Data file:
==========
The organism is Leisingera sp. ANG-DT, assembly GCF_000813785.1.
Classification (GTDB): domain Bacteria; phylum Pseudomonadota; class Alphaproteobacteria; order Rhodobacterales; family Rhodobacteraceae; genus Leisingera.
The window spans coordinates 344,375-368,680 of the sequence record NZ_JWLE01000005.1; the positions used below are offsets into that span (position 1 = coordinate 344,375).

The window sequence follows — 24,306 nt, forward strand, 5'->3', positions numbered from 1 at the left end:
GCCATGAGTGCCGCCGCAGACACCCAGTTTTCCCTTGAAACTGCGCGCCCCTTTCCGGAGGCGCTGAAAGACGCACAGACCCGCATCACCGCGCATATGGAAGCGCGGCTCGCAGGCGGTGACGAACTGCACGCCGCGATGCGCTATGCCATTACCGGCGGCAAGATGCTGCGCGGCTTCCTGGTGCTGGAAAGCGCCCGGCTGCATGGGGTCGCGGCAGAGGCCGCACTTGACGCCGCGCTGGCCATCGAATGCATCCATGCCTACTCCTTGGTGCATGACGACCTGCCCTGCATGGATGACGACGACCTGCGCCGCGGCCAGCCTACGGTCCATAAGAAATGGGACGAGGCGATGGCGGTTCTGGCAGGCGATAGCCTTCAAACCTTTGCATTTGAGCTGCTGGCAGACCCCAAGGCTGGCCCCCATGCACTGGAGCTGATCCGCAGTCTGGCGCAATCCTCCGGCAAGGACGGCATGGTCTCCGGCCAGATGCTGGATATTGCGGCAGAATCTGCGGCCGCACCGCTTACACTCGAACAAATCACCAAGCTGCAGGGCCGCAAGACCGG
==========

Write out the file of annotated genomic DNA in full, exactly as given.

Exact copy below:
The organism is Leisingera sp. ANG-DT, assembly GCF_000813785.1.
Classification (GTDB): domain Bacteria; phylum Pseudomonadota; class Alphaproteobacteria; order Rhodobacterales; family Rhodobacteraceae; genus Leisingera.
The window spans coordinates 344,375-368,680 of the sequence record NZ_JWLE01000005.1; the positions used below are offsets into that span (position 1 = coordinate 344,375).

The window sequence follows — 24,306 nt, forward strand, 5'->3', positions numbered from 1 at the left end:
GCCATGAGTGCCGCCGCAGACACCCAGTTTTCCCTTGAAACTGCGCGCCCCTTTCCGGAGGCGCTGAAAGACGCACAGACCCGCATCACCGCGCATATGGAAGCGCGGCTCGCAGGCGGTGACGAACTGCACGCCGCGATGCGCTATGCCATTACCGGCGGCAAGATGCTGCGCGGCTTCCTGGTGCTGGAAAGCGCCCGGCTGCATGGGGTCGCGGCAGAGGCCGCACTTGACGCCGCGCTGGCCATCGAATGCATCCATGCCTACTCCTTGGTGCATGACGACCTGCCCTGCATGGATGACGACGACCTGCGCCGCGGCCAGCCTACGGTCCATAAGAAATGGGACGAGGCGATGGCGGTTCTGGCAGGCGATAGCCTTCAAACCTTTGCATTTGAGCTGCTGGCAGACCCCAAGGCTGGCCCCCATGCACTGGAGCTGATCCGCAGTCTGGCGCAATCCTCCGGCAAGGACGGCATGGTCTCCGGCCAGATGCTGGATATTGCGGCAGAATCTGCGGCCGCACCGCTTACACTCGAACAAATCACCAAGCTGCAGGGCCGCAAGACCGG